Windstream (WIN) is one of the largest telecommunication providers in the U.S. The company was formed in 2006 as a result of the merger between Volar Communications and Alltell's local telephone services. Since the merger, the company has become one of the largest residential telephone providers in the United States. Windstream provides digital television packages, broadband internet, and phone services to residential, and businesses customers as well as government agencies. The company also offers cloud computing, communication and technology solutions to businesses in more than 48 states.
Windstream experienced a 3% increase in the business service revenue and a 5% increase in the consumer broadband service revenues in the last quarter. In the last year, the company earned $917 million of business service revenues and $116 million of consumer broad band service revenues. Total sales declined by 2%, but the adjusted OIBDA (operational income before depreciation and amortization) of $619 million shows an increase of 2%.
The company strengthened its balance sheet in the last quarter. Windstream does not have any significant debt obligations for the near term. The company maintains a solid operating cash flow. In fact, Windstream has the potential to generate more than sufficient amount of free cash to reduce its debt load without having an impact on the dividends.
There is a constant decline in the landline telephone business, and Windstream has to face this unfortunate challenge. I think the gloomy business future explains the low valuation of the company, although the company pays the highest dividend yield in the sector. The president and CEO of the company, Jeff Gardner, declared;
Our management team and the board of directors unanimously support continuing the dividend at its current rate because we believe it is the best way to create value for our shareholders. We made significant progress on key initiatives in 2012 that will further strengthen our business going forward.
Windstream offered the first cash dividend of $0.204 in September 2006. Since then, the company has been a stable dividend payer. Windstream has been paying a $0.25 dividend each quarter, which amounts to a total of $1 dividend a year. Its dividend yield of 11.64% is one of the highest among the domestic telecom companies. After the dividend cut of CenturyLink (CTL) and Frontier Communications (FTR), the market also expected a similar move from Windstream. As a result, the stock is trading almost 22% below its 52-week high.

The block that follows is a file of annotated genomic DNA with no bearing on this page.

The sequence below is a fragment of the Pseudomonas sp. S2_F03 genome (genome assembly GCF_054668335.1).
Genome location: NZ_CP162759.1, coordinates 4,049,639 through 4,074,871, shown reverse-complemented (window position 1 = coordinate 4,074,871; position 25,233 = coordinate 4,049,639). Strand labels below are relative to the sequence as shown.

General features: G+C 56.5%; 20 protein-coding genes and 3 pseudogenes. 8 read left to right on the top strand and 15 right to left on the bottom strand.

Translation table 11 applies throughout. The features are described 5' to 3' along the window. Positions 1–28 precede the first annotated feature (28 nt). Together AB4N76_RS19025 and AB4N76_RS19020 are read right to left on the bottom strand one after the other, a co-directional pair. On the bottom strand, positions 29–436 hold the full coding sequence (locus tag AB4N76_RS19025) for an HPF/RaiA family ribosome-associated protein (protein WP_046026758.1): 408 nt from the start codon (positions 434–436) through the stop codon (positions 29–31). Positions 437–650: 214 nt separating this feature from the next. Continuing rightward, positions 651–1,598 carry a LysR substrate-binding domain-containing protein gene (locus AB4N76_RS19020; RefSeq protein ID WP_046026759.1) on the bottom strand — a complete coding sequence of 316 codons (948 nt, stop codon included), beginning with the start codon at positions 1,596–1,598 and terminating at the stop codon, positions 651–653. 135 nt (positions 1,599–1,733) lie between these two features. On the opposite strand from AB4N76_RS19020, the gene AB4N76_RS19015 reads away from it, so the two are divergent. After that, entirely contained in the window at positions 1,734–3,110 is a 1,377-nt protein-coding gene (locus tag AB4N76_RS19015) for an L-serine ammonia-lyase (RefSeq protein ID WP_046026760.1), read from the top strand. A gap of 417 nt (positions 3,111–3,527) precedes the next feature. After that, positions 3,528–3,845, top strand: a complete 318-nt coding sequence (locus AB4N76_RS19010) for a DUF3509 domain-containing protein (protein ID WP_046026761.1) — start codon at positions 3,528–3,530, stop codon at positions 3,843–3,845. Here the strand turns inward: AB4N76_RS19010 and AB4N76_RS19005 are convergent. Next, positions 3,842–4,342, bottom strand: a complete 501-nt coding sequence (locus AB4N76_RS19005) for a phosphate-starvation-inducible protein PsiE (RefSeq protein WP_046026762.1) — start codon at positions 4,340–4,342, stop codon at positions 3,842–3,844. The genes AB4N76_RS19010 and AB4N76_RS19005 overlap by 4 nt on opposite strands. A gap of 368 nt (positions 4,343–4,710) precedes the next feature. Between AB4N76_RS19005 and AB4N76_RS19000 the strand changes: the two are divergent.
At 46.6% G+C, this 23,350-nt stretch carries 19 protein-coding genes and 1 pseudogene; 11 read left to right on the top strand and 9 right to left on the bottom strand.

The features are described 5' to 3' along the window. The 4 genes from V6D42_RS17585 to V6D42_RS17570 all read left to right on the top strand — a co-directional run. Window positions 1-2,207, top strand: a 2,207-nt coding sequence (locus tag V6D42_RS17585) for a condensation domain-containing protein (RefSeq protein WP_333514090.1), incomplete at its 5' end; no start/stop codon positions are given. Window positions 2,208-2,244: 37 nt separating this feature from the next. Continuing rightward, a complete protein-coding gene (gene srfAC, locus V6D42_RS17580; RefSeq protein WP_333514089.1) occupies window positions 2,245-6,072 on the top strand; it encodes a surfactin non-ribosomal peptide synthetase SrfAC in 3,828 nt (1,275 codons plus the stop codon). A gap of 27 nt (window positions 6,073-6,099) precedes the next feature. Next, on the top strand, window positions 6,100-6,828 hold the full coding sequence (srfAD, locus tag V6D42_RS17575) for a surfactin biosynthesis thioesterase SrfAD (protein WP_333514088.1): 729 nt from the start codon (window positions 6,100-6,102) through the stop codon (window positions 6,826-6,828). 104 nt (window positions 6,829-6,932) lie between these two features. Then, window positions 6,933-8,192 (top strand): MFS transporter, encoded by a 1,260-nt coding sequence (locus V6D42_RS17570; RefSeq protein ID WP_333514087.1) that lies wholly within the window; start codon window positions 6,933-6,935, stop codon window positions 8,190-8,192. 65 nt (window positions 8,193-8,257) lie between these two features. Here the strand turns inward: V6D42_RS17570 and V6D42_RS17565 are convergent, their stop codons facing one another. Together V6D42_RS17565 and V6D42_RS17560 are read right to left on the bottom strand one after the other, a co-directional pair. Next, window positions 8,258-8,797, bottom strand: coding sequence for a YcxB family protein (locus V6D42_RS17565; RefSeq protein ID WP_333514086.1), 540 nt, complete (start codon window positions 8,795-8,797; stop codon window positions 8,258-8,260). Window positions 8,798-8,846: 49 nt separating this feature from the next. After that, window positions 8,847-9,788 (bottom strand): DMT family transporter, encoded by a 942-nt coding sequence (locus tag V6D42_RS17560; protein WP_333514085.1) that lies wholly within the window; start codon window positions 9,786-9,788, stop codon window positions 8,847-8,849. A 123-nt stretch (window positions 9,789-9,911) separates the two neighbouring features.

While I think Windstream should be priced above $10, the stock has not yet crossed $9. Therefore, Windstream looks like a cheap deal to me. It might be claimed that the dividend is not safe due to high payout ratio, but the company has been paying dividends out of its free cash flow. Also, its price to cash flow of 2.9 puts it among the cheapest stocks in the market.
WIN 5Y Avg
Dividend Yield %
Source: MorningStar.com (*Price/Cash Flow uses 3-year average.)
The company has been putting great efforts to keep its dividend payout and follow a stable cash dividend for last 5 years.
On the negative side, the company has a pretty low profit margin of 2.4%. The debt to equity ratio of 8.14 is also another red flag against the dividend safety. The stock also looks on the pricey side of the market based on a trailing P/E ratio of 30.2 However, excluding depreciation and amortization, the company is generating very substantial income. It earned about $1.16 free cash flow in 2012. The following table gives the evolution of company's fundamental ratios over time:
Gross Margin %
Payout Ratio %
BV Per Share
FCF Per Share
Source: Yahoo Finance
Windstream has pursued an aggressive acquisition policy to diversify its business. Although the acquisitions have provided with the required diversification, the company still operates as a traditional landline-telecom business provider.
These acquisitions and diversifications have helped the company boost its sales revenue, but that came with a huge cost. Its financial leverage is similar to that of mortgage-backed REITs.
However, from a dividend perspective, Windstream sounds like a sound investment. Its competitors, Frontier and CenturyLink, have cut their dividends to change their capital allocation policies. The moves from its competitors caused a panic among investors. As such, Windstream lost a substantial portion of its market cap in an upward moving market. That low valuation makes it a compelling buy.
While there is no guarantee on Windstream's future dividend hikes, the management seems to be committed to offer $1 per annum. Surely, that is not a risk free yield, but it could provide a leveraged exposure to double-digit yields in a low yield market.